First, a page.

Earlier this year, plans were released for Brooklyn's newest, shiniest, and tallest skyscraper, a 73-story monster expected to lord over Junior's Restaurant and two Planet Fitness outposts in Downtown Brooklyn. Back then, though, the proposal had yet to be approved by City Council, so there was still a possibility that the borough would stay wide-eyed and innocent like the Good Bagel intended. Sadly, that dream is now dashed—the City Council's okayed the tower, and now we are doomed to cower beneath it.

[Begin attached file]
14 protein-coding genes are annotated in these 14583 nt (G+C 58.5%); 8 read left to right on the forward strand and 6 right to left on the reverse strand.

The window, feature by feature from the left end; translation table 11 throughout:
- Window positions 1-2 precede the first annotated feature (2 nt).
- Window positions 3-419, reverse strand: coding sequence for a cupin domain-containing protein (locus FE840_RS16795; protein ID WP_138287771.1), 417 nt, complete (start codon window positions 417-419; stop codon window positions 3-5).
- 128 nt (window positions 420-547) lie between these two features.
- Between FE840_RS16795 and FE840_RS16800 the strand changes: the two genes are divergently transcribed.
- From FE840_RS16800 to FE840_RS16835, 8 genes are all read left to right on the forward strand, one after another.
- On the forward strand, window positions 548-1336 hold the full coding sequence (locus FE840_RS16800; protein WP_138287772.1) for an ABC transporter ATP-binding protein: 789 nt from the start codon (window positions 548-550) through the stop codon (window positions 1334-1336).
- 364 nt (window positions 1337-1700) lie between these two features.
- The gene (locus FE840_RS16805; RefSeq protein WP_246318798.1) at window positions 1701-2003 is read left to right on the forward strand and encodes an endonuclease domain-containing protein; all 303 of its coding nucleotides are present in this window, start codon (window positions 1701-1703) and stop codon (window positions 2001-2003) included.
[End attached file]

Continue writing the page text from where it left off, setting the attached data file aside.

While the rest of the city was out fighting with BOE workers yesterday, the New York City Landmarks Preservation Commission approved plans for 9 DeKalb Avenue. At 1,066 feet, the bad boy's going to be Brooklyn's tallest skyscraper, and its first tower to top 1,000 feet. The building will boast 500 residential units, and it'll be built incorporating the landmarked Dime Savings Bank of Brooklyn.
Manhattan's thus far cornered the market on super-tall structures, especially now that the borough's committed to transforming its skyline into one of those toys where you stick your hand into a bed of needles. So far, Brooklyn's highest building is a 610-foot development at 333 Schermerhorn Street. But times, they change, and foreign oil barons, they come.